Ansible seems to have a clear advantage over competition like chef and puppet because it is agent-less and saves a certain degree of overhead.

I have read several comparisons of the various configuration tools and while each tool has its own strengths and weaknesses, I realize that much of it is down to personal preference.

The benefit of being agent-less is a no-brainer but are there any advantages of the master/agent architecture with respect to configuration management tools?

3 Answers 3


I've found an interesting discussion on the topic configuration management pull vs push topology

One contributor writes that pull systems (master/agent) offer more flexibility and are easier to scale.


IMHO the only advantage of a master/agent pull architecture is that it can be used in a firewalled network (when the actual configuration is located outside that network) without opening up holes in the firewall, while the push architecture cannot.

In terms of flexibility, I think the most important issue is the minimal setup required on a node to become remotely manageable. Once this requirement is met both architectures can handle updates. A master/agent architecture needs the agent installed, configured and running. On one hand Puppet and Chef aren't (yet) by default installed on most systems, while sshd (needed by Ansible) is. On the other hand even Ansible needs sshd running and credentials configured on the node to be accessible, so I'd say there's not much of a difference from this perspective - especially if the minimal setup is achieved via customized system images.

In terms of scalability, I'd consider the master/agent architecture less scalable (but just a bit):

  • if the master attempts to actively keep a live system state (i.e. the map of all the agents and their states) that would chew up some time/resources. Without a master, Ansible isn't susceptible to such scalability issue. Granted, even master/agent architectures can offer a scalable approach to providing an overall system state similar to Ansible's (and probably they all do nowadays).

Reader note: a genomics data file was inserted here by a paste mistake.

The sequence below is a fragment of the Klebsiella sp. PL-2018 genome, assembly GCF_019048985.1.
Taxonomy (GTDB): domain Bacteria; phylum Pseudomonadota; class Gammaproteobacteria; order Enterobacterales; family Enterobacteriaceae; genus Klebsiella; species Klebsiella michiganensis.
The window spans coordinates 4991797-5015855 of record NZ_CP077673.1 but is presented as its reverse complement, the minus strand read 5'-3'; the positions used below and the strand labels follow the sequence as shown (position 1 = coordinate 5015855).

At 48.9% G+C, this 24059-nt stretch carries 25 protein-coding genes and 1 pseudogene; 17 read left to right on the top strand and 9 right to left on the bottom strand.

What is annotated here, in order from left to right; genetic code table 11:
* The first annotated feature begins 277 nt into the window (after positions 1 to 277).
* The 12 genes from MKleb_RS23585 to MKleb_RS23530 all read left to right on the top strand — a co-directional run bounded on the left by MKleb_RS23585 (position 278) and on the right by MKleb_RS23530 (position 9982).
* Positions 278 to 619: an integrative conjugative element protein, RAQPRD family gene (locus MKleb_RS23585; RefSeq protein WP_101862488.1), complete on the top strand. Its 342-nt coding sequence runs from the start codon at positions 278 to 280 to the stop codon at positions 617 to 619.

• in the old days, when the master would actually drive the agent configuration tasks (as mentioned in the post you referenced in your answer), the scalability of such architecture could suffer a lot. But this is not a big deal anymore since for all the tools mentioned in your question the configuration is just transferred to the local node which then performs the tasks.

  • when it comes to transferring the configs to the local nodes, a pull architecture is limited only by the capacity of serving those configurations (common to both architectures), but a master/agent one needs to also run the logic driving transfers and actually making the transfers, if applicable (it's possible to just instruct the agents to pull their own configs), which limits how fast the master can propagate configs to a large number of agents.


IMHO, the idea of having an agent or master or both boils down to this:

A mechanism to continuously manage states of the nodes.

If such a tool allows this, then "self-healing" capability is the obvious benefits.

In the case of Ansible, as far as I'm concerned, there are no built-in a mechanisms to provide the self-healing capabilities (because no daemons are running continuously to fetch the states and to react to them.)

That said, self-healing doesn't sound like the problem a configuration management tool should solve so maybe it's not something one might consider "advantage" of other tools against Ansible.

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